Opinion

Boiling Point review – five-star TV worth the strain

The kitchen drama might have your blood pressure racing, but it's worth it

Stephen Graham in a dressing gown with a can of beer

Andy (Stephen Graham) is sitting at home nursing his battered cardiovascular system. Image: © BBC Pictures

When I’m in the kitchen, there are frequently dramatic scenes, usually when I burn the dinner because I’m looking at my phone. Most people don’t realise how pressurised cooking oven chips is, especially if you’ve had a long day. Combine that with trying to heat up a cauliflower cheese grill AND boil peas, AND scroll Instagram ads about skincare over 40, and the result is usually a complete and utter meltdown and a personal life in tatters. 

I think this is why I never saw the film of Boiling Point, the visceral story of life in a restaurant kitchen which was shot in one frantic, unflinching take. It felt a little too close to most Tuesdays, and also, when I look in the mirror, I see Stephen Graham anyway – so what’s the difference? 

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I have to admit to some scepticism about the manufactured urgency of kitchens. What’s the big deal? Whether you’re feeding food critics at the Connaught or cranking up the fryer in The Codfather in Hull, none of it really matters in the grand scheme of things. It’s just food. How dramatic can you make the preparation of it before it all starts to look a bit… hammy?

The Bear was cool, sexy and gritty, but no matter how many high-octane shots there were of Jeremy Allen White marinating meat against the clock, a little voice in the back of my head was always saying ‘Calm down, love, it’s a SANDWICH SHOP. This is basically the Chicago branch of Greggs.’ 

Of course, it’s not about the food, I know that. It’s the human drama, the pace, the pressure, the broken relationships, the trauma bonding, the endless drive for professional perfection. If you get it right, these are all the ingredients for a banger of a TV show. So, wearing a pair of singed oven gloves, I gingerly decided to peek around the kitchen doors of Point North, the restaurant in the new TV version of Boiling Point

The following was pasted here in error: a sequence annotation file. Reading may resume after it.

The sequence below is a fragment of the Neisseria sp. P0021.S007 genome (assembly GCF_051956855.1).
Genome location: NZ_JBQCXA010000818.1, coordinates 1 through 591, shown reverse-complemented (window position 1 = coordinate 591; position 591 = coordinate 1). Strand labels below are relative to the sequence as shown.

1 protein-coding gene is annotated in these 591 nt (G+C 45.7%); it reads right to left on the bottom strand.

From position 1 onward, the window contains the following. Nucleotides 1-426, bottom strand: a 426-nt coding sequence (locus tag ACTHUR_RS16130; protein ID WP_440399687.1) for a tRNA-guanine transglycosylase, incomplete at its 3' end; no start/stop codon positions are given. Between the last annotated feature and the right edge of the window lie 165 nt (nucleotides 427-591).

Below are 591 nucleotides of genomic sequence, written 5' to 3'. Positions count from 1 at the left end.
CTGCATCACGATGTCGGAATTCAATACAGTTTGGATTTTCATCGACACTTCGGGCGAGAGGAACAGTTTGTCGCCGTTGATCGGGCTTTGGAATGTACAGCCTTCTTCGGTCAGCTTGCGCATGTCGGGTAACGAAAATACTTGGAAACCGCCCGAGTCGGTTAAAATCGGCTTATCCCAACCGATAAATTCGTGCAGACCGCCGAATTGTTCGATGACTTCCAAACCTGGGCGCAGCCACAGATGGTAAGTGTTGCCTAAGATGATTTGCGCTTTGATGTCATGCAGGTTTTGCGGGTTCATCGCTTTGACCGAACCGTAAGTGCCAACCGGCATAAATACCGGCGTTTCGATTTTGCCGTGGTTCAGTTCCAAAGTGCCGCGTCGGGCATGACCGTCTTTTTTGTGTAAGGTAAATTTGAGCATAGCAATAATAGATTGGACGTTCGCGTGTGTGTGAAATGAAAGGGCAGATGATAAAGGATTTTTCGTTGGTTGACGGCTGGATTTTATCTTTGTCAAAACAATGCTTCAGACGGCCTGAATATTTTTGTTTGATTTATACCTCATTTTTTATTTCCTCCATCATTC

As it’s a four-parter, I figured I’d have the chance to get my bearings, maybe hang about by the hob pretending to stir a pan, but no chance of that. It’s all hands to the pump, characters everywhere with complicated back stories, investors at table 11 and harassed head chef and owner Carly (Vinette Robinson) giving a pep talk that also sounds like a cry for help.

Within minutes my blood pressure was spiking and I was getting oven chips flashbacks as rookie chef Johnny (Stephen Odubola) arrived late for his first day and was told to “jump into making the hollandaise”. Except he didn’t know how and had to Google it. I mean, who does? If someone told me to jump into the hollandaise, I would jump off a cliff.

Front of house is one spilled Negroni away from chaos, too, presided over by Maitre d’ Dean (Gary Lamont) who gives some much-needed lightness of touch to this brilliant and highly stressful soufflé. Even further behind the behind-the-scenes mayhem, Carly’s mum is having a funny turn (aren’t we all?) and Andy (Stephen Graham) is sitting at home nursing his battered cardiovascular system, watching his former sous chef’s success from afar.

As for the hollandaise – well, you don’t get a Michelin star if you guess what happens to that. Let’s just say the rest of Johnny’s mistakes make my cauliflower cheese grill misadventures pale into insignificance.  

But Boiling Point isn’t just an elaborate, fast-paced series of kitchen nightmares. It’s five-star ensemble acting with characters that don’t just feel well-rounded, they also feel like they could carry on existing off camera – something that really doesn’t happen very often.

Of course, I will have to check with my doctor before watching the next episode, and someone will need to get the blue roll and wipe me off the floor when it’s finished, but I have a feeling it’ll be worth the strain.  

Lucy Sweet is a freelance journalist. Boiling Point is streaming on iPlayer.

This article is taken from The Big Issue magazine, which exists to give homeless, long-term unemployed and marginalised people the opportunity to earn an income.

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